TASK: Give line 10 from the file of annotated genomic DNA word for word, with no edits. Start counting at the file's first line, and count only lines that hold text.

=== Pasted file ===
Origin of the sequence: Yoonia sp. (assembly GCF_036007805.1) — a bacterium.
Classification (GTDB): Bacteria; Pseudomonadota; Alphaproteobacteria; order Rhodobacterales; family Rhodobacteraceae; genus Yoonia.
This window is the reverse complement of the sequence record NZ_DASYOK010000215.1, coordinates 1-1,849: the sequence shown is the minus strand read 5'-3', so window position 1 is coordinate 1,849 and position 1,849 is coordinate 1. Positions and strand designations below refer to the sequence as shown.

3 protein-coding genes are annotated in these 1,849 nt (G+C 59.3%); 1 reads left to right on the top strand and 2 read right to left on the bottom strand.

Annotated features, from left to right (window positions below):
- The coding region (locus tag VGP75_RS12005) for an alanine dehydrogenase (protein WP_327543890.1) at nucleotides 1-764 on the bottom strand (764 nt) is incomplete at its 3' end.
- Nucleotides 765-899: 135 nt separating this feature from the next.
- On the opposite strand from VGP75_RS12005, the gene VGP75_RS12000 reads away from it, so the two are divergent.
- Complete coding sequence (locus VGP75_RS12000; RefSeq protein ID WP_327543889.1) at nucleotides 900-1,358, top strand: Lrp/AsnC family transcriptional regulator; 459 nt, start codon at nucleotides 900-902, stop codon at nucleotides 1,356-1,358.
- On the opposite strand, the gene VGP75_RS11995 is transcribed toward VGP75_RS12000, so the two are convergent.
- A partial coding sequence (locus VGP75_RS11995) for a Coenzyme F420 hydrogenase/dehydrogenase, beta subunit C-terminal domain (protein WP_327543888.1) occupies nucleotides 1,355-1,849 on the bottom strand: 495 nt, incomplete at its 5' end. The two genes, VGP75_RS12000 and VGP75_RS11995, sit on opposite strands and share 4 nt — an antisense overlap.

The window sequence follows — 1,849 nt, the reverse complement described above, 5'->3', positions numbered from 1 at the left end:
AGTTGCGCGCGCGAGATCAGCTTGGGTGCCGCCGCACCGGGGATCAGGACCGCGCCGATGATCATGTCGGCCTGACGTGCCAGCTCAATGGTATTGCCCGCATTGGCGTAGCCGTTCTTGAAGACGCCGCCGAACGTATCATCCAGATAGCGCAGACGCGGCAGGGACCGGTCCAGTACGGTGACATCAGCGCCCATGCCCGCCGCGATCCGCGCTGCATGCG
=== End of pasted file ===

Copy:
- On the opposite strand, the gene VGP75_RS11995 is transcribed toward VGP75_RS12000, so the two are convergent.